For those who are not familiar with the city of Lima, it is kind of a South American London. The sky is always dull, grey, sad. The only difference lies in the fact that in London it rains much stronger. It is not Lima´s fault being grey and boring though. It was never predetermined to be, but most importantly stay grey. Lima is as it is because we have chosen to let it be colorless. What’s up with the obsession with white? Why are most buildings in Lima made in exposed concrete or painted white? We seem to live in a lie, in which we decide based upon everything but context.
My Father was a lawyer. Nevertheless, he communicated me, his architect son, every small but interesting thoughts on space. I, however, never paid real attention to said ideas; Not to explore them, at least. I remember once he told me about a door-less house he had imagined: “I have always thought about a door-less house; One where you could find privacy without closing a door and find family without opening one”. Impossible, I thought right away. “How could I go to the Bathroom?”, was the first naïve question that eliminated the possibility of such a home from my mind. I was a first-year student, and I couldn’t be thinking about such nonsense.
Part 3: Both-And and Crossprogramming
An architectonic element is often interpreted as an absolute in a universe of dualities, or even multiplicities. “Either-or” is chosen instead of “both-and”. For example, a space can be considered as an outside or inside space, but never both. For Robert Venturi, “An architecture which includes varying levels of meaning breeds ambiguity and tension.” (Venturi, Robert 1966, p.23) In consequence, space can have various interpretations, which change depending on the observer. “At one moment one meaning can be perceived as dominant; at another moment a different meaning seems paramount.” (Venturi, Robert 1966, p.32)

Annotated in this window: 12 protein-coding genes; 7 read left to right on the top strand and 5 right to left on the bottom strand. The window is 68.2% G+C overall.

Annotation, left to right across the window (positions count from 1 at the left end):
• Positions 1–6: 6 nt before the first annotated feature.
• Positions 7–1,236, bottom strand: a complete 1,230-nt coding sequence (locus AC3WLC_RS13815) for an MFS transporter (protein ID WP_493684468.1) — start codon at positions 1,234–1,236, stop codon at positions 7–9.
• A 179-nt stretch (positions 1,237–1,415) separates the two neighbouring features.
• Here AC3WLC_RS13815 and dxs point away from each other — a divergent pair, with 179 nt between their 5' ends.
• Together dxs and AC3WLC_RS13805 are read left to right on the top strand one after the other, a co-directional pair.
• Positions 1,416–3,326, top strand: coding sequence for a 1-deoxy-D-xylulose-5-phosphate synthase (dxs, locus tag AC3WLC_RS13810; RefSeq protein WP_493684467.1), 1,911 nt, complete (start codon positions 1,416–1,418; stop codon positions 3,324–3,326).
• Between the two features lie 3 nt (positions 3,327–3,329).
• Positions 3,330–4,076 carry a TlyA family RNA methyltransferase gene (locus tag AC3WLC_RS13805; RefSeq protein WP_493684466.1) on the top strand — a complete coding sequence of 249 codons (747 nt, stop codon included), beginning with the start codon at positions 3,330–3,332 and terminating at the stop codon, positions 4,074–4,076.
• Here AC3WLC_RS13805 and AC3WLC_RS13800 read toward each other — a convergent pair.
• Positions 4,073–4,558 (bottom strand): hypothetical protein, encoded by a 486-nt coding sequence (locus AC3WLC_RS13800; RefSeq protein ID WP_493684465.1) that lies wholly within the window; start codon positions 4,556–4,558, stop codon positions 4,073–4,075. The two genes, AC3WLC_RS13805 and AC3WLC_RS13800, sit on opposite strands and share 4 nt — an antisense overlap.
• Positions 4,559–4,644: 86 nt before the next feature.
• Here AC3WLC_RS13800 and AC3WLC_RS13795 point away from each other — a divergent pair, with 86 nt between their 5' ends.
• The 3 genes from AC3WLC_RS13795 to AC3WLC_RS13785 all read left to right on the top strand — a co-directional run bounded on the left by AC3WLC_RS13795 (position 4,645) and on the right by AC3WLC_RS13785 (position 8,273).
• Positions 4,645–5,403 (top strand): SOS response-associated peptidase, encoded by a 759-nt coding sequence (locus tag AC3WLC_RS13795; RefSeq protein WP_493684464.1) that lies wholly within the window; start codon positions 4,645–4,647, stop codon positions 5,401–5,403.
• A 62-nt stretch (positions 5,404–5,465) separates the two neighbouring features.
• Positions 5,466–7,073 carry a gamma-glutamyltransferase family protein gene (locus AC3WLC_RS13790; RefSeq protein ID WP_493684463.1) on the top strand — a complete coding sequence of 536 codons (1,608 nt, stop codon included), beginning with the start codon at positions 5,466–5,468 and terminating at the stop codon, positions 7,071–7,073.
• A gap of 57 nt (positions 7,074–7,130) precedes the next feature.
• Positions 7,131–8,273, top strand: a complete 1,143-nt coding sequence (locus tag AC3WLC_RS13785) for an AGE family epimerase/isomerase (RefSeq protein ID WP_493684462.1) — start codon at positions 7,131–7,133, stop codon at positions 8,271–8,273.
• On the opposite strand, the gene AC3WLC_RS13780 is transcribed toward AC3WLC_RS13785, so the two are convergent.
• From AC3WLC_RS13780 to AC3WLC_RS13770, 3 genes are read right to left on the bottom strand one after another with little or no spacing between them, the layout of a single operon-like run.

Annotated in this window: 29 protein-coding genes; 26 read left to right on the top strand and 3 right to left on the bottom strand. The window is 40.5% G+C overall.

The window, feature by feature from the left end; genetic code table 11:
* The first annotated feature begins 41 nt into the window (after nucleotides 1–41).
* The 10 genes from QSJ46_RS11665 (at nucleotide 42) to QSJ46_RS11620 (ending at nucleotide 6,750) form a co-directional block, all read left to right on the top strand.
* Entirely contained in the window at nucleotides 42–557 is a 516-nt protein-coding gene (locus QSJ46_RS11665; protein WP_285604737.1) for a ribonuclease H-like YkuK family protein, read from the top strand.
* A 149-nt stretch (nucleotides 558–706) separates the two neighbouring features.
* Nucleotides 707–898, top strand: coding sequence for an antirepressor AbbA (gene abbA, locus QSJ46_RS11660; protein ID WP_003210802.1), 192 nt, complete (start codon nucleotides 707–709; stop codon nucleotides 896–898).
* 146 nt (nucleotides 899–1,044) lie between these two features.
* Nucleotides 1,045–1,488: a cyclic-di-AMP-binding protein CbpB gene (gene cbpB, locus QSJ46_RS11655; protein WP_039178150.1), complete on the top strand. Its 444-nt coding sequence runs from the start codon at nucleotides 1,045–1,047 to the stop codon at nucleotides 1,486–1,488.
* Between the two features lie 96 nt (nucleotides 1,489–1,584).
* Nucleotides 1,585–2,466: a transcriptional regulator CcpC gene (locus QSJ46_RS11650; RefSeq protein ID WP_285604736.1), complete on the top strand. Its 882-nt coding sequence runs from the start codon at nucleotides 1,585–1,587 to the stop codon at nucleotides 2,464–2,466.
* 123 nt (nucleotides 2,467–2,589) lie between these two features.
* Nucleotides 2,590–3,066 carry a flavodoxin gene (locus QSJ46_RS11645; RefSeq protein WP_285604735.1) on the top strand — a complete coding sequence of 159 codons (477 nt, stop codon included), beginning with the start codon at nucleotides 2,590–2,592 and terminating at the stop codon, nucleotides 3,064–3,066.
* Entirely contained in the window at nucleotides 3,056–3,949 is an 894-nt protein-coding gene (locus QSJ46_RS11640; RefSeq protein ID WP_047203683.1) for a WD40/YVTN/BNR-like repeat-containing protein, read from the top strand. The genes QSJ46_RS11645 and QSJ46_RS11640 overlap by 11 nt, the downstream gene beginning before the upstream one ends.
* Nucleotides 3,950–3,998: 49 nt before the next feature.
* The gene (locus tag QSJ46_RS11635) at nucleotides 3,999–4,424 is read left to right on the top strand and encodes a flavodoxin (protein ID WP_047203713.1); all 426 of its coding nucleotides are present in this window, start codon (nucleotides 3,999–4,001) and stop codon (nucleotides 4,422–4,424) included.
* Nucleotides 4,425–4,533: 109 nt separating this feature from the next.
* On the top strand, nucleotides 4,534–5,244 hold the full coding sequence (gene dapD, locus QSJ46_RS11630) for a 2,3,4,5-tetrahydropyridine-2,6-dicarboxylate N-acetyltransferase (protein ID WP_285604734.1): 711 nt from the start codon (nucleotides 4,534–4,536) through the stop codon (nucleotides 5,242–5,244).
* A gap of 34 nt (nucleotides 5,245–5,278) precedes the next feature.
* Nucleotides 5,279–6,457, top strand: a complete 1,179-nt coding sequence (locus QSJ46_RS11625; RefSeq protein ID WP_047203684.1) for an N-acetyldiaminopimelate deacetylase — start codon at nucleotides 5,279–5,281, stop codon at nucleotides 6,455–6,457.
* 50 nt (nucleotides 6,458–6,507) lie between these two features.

Part 2 : Gradient
Even though Gradient is an inherent concept on architecture, it possesses an importance that is not considered constantly: Its application often involves gratuitous sets of absolute opposites that do not interact nor complement each other. Dualities in design; inside, outside; private, public; object, space; Are treated as incorruptible truths that cancel each other out. This creates buildings that have a mutilated content and a lack of mutual potentiation of the parts that make the whole. The value of a unified whole is far greater than the value of its parts by themselves.
The Architecture Biennale is an important time to think about the depth of what we design: New ideas that are key for us to define the future of the creative process are brought to our attention in a time where the fusion between human life and its experience through space is imminent. Today, a “millenial” generation demands for unique qualities of space that are only produced with a new approach on architecture.